When an animal, a rabbit, say, beds down in a protecting fencerow, the weight and warmth of his curled body leaves a mirroring mark upon the ground. The grasses often appear to have been woven into a birdlike nest, and perhaps were indeed caught and pulled around by the delicate claws as he turned in a circle before subsiding into rest. This soft bowl in the grasses, this body-formed evidence of hare, has a name, an obsolete but beautiful word: meuse. (Enticingly close to Muse, daughter of Memory, and source of inspiration.) Each of us leaves evidence on the earth that in various ways bears our form.
December 2, 2016 by 22 Comments
Ms. Portman’s Jackie is a mesmerizing presence. She is stiff the way celebrated women were in the early 1960s, in her comportment as well as her hair. […]
Natalie Portman’s portrait of Jacqueline Kennedy during and immediately after her husband’s assassination rises above impersonation to an eerie kind of incarnation: She’s got the voice, the look and a devastated spirit that still has plenty of steel…For those who remember exactly where they were when the news came in, some of these blood-soaked images retain the power to evoke astonishingly strong feelings of shock and grief. This is by way of saying I may have seen a different “Jackie” than others will see, one that made me recoil at replayed moments of horror, and sometimes squirm like a voyeur. But Pablo Larraín has made a strangely conflicted film that portrays Jackie as an obsessive mythmaker and keeper of the flame—an ironic, provocative approach—yet celebrates the Camelot myth in the process. […]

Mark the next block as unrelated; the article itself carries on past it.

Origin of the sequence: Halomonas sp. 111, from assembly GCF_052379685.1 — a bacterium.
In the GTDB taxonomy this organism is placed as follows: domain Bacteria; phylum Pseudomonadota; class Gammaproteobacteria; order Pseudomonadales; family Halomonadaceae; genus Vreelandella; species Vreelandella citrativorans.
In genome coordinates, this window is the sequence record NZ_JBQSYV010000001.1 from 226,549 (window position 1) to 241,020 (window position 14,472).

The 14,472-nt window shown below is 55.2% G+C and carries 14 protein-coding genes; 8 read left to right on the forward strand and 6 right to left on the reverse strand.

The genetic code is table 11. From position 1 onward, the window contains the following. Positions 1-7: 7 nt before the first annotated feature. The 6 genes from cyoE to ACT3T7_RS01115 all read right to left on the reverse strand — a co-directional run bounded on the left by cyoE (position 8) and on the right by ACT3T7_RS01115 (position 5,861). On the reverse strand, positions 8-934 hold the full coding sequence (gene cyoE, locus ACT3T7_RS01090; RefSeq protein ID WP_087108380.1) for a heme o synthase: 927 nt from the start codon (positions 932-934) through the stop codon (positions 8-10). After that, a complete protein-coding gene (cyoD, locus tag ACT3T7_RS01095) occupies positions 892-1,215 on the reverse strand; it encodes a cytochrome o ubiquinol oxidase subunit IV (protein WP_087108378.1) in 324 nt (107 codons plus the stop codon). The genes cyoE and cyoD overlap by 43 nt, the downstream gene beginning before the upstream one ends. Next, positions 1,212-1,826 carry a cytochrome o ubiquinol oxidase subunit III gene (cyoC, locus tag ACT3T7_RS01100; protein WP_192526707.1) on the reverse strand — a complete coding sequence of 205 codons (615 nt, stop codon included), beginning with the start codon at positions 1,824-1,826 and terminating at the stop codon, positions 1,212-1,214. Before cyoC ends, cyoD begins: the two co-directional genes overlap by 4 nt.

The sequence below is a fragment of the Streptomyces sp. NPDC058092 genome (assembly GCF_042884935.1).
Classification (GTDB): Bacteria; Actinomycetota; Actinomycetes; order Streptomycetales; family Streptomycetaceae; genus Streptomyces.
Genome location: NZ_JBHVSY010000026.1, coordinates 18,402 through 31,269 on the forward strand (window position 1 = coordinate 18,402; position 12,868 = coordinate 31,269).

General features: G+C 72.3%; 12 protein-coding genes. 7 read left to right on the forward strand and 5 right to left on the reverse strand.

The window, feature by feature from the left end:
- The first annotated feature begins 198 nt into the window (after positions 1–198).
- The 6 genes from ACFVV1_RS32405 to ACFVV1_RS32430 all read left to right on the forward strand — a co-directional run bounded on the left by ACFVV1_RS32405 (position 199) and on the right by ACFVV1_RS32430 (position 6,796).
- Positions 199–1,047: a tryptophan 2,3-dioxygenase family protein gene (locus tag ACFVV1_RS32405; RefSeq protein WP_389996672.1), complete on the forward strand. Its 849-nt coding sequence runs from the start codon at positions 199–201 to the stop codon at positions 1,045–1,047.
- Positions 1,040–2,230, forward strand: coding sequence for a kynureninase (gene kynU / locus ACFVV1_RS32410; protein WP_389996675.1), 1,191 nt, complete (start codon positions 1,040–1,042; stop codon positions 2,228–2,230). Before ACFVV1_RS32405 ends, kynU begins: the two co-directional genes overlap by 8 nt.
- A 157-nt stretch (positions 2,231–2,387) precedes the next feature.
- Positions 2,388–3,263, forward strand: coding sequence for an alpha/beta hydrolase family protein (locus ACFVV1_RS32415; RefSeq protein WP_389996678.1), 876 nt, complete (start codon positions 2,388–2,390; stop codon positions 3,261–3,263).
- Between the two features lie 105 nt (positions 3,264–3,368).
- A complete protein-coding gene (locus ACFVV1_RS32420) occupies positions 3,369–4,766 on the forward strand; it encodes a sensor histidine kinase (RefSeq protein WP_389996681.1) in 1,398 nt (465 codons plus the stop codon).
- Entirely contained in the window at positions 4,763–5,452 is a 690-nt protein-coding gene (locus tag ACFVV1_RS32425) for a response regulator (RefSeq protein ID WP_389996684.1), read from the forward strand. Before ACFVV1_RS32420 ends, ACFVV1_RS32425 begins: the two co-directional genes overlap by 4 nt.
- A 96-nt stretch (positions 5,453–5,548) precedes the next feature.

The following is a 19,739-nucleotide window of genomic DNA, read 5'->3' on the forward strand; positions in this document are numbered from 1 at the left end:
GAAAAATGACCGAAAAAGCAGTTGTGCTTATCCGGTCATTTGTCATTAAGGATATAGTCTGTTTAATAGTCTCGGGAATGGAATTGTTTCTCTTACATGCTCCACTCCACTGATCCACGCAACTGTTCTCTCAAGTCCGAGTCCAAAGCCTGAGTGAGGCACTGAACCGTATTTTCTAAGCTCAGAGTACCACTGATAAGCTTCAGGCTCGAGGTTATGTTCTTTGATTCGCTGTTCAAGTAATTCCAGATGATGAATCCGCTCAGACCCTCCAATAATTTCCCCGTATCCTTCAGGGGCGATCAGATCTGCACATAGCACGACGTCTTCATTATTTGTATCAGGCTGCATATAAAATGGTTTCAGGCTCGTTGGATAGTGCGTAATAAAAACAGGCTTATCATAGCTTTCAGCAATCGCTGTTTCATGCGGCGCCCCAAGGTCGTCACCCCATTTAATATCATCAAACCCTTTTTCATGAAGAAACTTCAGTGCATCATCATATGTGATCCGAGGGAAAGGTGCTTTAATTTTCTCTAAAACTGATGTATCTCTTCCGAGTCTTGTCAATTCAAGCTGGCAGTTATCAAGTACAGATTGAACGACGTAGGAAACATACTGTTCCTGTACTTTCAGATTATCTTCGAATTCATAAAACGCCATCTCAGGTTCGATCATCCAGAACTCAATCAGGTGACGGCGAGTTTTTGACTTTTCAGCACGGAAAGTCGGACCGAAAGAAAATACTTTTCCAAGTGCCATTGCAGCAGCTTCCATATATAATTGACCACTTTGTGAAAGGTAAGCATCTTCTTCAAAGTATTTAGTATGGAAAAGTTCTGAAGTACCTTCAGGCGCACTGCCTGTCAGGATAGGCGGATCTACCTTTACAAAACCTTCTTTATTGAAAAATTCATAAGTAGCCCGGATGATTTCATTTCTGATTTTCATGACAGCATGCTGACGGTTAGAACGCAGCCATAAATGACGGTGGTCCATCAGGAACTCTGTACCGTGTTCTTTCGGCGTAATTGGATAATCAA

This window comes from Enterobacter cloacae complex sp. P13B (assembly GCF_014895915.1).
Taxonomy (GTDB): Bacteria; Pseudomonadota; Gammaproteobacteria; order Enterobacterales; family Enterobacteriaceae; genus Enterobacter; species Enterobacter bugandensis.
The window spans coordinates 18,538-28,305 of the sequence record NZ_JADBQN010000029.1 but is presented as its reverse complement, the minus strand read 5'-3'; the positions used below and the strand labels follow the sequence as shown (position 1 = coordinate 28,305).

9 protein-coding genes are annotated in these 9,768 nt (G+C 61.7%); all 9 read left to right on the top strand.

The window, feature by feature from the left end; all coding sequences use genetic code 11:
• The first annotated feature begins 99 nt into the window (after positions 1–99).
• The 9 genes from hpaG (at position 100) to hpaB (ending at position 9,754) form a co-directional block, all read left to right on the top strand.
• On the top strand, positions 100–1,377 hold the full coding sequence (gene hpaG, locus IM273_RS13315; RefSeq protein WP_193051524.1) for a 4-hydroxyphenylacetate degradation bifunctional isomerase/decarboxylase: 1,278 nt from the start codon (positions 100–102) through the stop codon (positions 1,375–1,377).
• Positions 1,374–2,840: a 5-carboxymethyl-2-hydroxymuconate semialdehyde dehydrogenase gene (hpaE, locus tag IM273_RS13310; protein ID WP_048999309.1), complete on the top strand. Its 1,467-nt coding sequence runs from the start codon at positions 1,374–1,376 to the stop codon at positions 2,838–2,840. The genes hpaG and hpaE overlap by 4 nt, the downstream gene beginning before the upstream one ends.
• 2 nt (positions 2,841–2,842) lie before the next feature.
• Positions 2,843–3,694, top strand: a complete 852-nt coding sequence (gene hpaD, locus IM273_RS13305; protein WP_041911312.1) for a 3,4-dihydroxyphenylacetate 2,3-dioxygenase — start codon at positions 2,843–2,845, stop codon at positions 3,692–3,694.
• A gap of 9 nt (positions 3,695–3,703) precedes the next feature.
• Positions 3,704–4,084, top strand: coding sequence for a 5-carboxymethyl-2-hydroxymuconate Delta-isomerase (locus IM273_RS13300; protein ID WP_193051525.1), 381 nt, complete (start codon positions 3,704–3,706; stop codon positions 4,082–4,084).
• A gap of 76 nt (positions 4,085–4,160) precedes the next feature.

Does it also feel right that the film, following Jackie back to the White House after the flight from Dallas, tracks her solitary wanderings through silent, empty rooms and into the shower, where she washes her husband’s dried blood from her body? No and yes. Some of that left me feeling queasy, an accessory to a break-in on an icon’s privacy. All the same, following her in the hours after the assassination is a terrific idea for part of a movie, a part that’s irresistible to watch…
The film’s contradictions intersect most vividly toward the end, when Jackie, passing a department store in a limousine, sees mannequins in a succession of windows wearing her signature dresses. That could also be taken as ironic—the architect of the image-building project has become its surviving subject. But the scene, like so much in the film, plays sentimentally. She is ruefully, tragically alone…
~ Joe Morgenstern, excerpts from ‘Jackie’ Review: The Woman and the Myth. Natalie Portman stars as Jacqueline Kennedy in the period during and after her husband’s assassination
To watch official movie trailer: Jackie, Official Trailer
December 1, 2016 by 15 Comments
Jack Garratt, 25, is from the UK. About his childhood he has stated that: “I just really enjoyed making noises and really enjoyed the reaction that I got from making those noises. So they [parents] put me on music lessons to encourage me to hone in on that talent rather than show off.” He wrote his first song when he was 12 and learned to play a variety of instruments from the guitar, drums and piano to the harmonica, mandolin, trombone and ukulele.